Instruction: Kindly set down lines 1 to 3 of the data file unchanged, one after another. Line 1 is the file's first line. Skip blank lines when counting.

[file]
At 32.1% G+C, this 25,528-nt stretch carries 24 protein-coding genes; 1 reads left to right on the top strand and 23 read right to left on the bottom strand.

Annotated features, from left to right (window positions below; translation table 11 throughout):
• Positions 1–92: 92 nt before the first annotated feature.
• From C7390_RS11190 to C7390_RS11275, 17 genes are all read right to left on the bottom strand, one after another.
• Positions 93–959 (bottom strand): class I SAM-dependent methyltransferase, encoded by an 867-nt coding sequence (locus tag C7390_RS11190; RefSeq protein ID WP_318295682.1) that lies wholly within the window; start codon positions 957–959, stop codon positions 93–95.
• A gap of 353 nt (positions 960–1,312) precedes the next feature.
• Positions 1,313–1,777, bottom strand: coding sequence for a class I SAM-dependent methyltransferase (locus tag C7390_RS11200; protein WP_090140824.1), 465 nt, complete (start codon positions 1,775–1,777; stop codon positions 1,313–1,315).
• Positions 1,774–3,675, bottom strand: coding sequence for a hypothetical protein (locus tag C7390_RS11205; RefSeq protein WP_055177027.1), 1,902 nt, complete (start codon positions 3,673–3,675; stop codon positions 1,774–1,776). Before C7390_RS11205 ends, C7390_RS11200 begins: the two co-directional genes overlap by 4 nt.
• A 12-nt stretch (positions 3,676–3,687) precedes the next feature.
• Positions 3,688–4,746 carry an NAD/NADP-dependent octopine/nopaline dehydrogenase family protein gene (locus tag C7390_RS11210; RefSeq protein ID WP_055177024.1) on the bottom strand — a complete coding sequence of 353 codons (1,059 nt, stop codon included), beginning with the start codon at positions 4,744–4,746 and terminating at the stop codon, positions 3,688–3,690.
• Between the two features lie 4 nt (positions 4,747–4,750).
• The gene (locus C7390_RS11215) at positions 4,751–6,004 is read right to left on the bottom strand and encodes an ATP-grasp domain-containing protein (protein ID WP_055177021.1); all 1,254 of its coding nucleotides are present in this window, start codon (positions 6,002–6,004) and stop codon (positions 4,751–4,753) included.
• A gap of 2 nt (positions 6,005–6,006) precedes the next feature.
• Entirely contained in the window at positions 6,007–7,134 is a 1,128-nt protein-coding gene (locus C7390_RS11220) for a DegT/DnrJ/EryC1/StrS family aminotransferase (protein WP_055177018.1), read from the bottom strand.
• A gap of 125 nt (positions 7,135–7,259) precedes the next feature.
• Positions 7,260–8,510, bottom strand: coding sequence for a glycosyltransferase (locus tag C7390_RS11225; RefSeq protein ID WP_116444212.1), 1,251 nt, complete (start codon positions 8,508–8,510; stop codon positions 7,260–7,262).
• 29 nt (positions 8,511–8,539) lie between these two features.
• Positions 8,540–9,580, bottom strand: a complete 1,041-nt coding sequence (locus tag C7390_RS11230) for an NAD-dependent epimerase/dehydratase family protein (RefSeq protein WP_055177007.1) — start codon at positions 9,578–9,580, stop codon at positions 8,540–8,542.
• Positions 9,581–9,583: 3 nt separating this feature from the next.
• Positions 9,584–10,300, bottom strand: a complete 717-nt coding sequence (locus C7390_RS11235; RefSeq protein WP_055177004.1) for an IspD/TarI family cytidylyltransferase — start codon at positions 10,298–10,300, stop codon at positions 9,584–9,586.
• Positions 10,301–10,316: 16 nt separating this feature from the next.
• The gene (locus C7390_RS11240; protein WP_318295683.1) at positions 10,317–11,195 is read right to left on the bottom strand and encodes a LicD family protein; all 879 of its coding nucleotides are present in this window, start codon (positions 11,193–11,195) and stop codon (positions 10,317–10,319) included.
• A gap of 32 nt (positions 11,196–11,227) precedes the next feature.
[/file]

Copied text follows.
At 32.1% G+C, this 25,528-nt stretch carries 24 protein-coding genes; 1 reads left to right on the top strand and 23 read right to left on the bottom strand.

Annotated features, from left to right (window positions below; translation table 11 throughout):
• Positions 1–92: 92 nt before the first annotated feature.